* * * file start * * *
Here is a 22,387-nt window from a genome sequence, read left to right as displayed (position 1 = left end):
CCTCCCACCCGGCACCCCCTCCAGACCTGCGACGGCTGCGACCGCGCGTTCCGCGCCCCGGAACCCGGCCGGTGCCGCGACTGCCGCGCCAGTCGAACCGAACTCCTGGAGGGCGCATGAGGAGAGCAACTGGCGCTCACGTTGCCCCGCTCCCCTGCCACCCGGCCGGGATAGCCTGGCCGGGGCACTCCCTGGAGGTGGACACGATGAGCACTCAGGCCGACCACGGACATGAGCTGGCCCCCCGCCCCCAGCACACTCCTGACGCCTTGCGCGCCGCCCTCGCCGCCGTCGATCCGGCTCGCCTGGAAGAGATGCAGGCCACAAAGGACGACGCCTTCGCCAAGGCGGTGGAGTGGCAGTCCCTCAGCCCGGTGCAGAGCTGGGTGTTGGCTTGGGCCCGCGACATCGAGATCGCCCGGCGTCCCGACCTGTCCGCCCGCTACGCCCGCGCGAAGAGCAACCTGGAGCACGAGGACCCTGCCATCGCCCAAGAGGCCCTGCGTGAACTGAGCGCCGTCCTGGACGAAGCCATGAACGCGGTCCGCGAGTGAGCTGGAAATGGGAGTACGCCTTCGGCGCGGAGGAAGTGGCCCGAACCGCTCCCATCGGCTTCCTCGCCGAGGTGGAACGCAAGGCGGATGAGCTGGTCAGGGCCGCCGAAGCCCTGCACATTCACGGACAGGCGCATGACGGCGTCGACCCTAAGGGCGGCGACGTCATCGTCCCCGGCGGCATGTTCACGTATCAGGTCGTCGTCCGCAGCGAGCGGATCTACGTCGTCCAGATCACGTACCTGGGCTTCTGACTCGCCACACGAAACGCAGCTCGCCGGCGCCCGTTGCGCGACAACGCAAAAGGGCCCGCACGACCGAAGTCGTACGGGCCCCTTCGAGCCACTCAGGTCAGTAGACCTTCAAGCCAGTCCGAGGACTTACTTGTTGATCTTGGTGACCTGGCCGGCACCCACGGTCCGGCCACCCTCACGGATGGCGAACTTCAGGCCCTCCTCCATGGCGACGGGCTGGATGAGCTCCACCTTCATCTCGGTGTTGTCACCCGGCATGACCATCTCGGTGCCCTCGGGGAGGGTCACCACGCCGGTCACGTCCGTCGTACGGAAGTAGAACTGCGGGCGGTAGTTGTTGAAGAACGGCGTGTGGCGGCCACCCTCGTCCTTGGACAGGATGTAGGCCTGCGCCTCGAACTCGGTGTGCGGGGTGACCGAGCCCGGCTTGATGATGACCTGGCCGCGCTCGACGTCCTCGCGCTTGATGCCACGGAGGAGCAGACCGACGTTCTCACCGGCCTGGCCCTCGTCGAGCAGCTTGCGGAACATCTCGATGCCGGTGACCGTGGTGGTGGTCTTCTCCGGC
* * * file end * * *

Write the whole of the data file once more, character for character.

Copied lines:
Here is a 22,387-nt window from a genome sequence, read left to right as displayed (position 1 = left end):
CCTCCCACCCGGCACCCCCTCCAGACCTGCGACGGCTGCGACCGCGCGTTCCGCGCCCCGGAACCCGGCCGGTGCCGCGACTGCCGCGCCAGTCGAACCGAACTCCTGGAGGGCGCATGAGGAGAGCAACTGGCGCTCACGTTGCCCCGCTCCCCTGCCACCCGGCCGGGATAGCCTGGCCGGGGCACTCCCTGGAGGTGGACACGATGAGCACTCAGGCCGACCACGGACATGAGCTGGCCCCCCGCCCCCAGCACACTCCTGACGCCTTGCGCGCCGCCCTCGCCGCCGTCGATCCGGCTCGCCTGGAAGAGATGCAGGCCACAAAGGACGACGCCTTCGCCAAGGCGGTGGAGTGGCAGTCCCTCAGCCCGGTGCAGAGCTGGGTGTTGGCTTGGGCCCGCGACATCGAGATCGCCCGGCGTCCCGACCTGTCCGCCCGCTACGCCCGCGCGAAGAGCAACCTGGAGCACGAGGACCCTGCCATCGCCCAAGAGGCCCTGCGTGAACTGAGCGCCGTCCTGGACGAAGCCATGAACGCGGTCCGCGAGTGAGCTGGAAATGGGAGTACGCCTTCGGCGCGGAGGAAGTGGCCCGAACCGCTCCCATCGGCTTCCTCGCCGAGGTGGAACGCAAGGCGGATGAGCTGGTCAGGGCCGCCGAAGCCCTGCACATTCACGGACAGGCGCATGACGGCGTCGACCCTAAGGGCGGCGACGTCATCGTCCCCGGCGGCATGTTCACGTATCAGGTCGTCGTCCGCAGCGAGCGGATCTACGTCGTCCAGATCACGTACCTGGGCTTCTGACTCGCCACACGAAACGCAGCTCGCCGGCGCCCGTTGCGCGACAACGCAAAAGGGCCCGCACGACCGAAGTCGTACGGGCCCCTTCGAGCCACTCAGGTCAGTAGACCTTCAAGCCAGTCCGAGGACTTACTTGTTGATCTTGGTGACCTGGCCGGCACCCACGGTCCGGCCACCCTCACGGATGGCGAACTTCAGGCCCTCCTCCATGGCGACGGGCTGGATGAGCTCCACCTTCATCTCGGTGTTGTCACCCGGCATGACCATCTCGGTGCCCTCGGGGAGGGTCACCACGCCGGTCACGTCCGTCGTACGGAAGTAGAACTGCGGGCGGTAGTTGTTGAAGAACGGCGTGTGGCGGCCACCCTCGTCCTTGGACAGGATGTAGGCCTGCGCCTCGAACTCGGTGTGCGGGGTGACCGAGCCCGGCTTGATGATGACCTGGCCGCGCTCGACGTCCTCGCGCTTGATGCCACGGAGGAGCAGACCGACGTTCTCACCGGCCTGGCCCTCGTCGAGCAGCTTGCGGAACATCTCGATGCCGGTGACCGTGGTGGTGGTCTTCTCCGGC